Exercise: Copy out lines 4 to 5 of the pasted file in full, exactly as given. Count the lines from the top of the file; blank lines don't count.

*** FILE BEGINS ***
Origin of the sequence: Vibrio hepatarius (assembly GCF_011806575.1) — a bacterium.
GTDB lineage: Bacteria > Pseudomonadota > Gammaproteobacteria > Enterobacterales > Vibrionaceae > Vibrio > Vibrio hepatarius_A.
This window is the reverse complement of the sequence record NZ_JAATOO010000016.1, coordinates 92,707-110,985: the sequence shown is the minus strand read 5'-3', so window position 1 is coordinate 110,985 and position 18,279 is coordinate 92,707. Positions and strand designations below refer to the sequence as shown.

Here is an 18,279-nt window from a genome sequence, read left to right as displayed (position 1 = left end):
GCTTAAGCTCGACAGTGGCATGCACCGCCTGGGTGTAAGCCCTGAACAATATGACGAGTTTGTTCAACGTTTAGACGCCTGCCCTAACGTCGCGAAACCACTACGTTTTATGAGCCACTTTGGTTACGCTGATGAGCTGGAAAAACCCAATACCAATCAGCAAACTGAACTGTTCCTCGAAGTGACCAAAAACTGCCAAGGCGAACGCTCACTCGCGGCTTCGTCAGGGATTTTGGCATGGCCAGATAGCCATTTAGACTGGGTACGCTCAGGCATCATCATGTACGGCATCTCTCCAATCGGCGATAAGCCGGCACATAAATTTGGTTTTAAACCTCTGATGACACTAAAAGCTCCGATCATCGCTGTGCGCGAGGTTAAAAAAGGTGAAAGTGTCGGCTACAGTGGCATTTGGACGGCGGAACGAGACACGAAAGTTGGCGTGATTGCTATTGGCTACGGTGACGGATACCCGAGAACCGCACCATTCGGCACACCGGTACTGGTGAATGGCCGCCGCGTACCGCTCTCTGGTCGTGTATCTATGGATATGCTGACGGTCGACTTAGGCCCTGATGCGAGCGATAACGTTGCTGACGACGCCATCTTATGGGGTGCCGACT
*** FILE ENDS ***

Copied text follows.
Here is an 18,279-nt window from a genome sequence, read left to right as displayed (position 1 = left end):
GCTTAAGCTCGACAGTGGCATGCACCGCCTGGGTGTAAGCCCTGAACAATATGACGAGTTTGTTCAACGTTTAGACGCCTGCCCTAACGTCGCGAAACCACTACGTTTTATGAGCCACTTTGGTTACGCTGATGAGCTGGAAAAACCCAATACCAATCAGCAAACTGAACTGTTCCTCGAAGTGACCAAAAACTGCCAAGGCGAACGCTCACTCGCGGCTTCGTCAGGGATTTTGGCATGGCCAGATAGCCATTTAGACTGGGTACGCTCAGGCATCATCATGTACGGCATCTCTCCAATCGGCGATAAGCCGGCACATAAATTTGGTTTTAAACCTCTGATGACACTAAAAGCTCCGATCATCGCTGTGCGCGAGGTTAAAAAAGGTGAAAGTGTCGGCTACAGTGGCATTTGGACGGCGGAACGAGACACGAAAGTTGGCGTGATTGCTATTGGCTACGGTGACGGATACCCGAGAACCGCACCATTCGGCACACCGGTACTGGTGAATGGCCGCCGCGTACCGCTCTCTGGTCGTGTATCTATGGATATGCTGACGGTCGACTTAGGCCCTGATGCGAGCGATAACGTTGCTGACGACGCCATCTTATGGGGTGCCGACT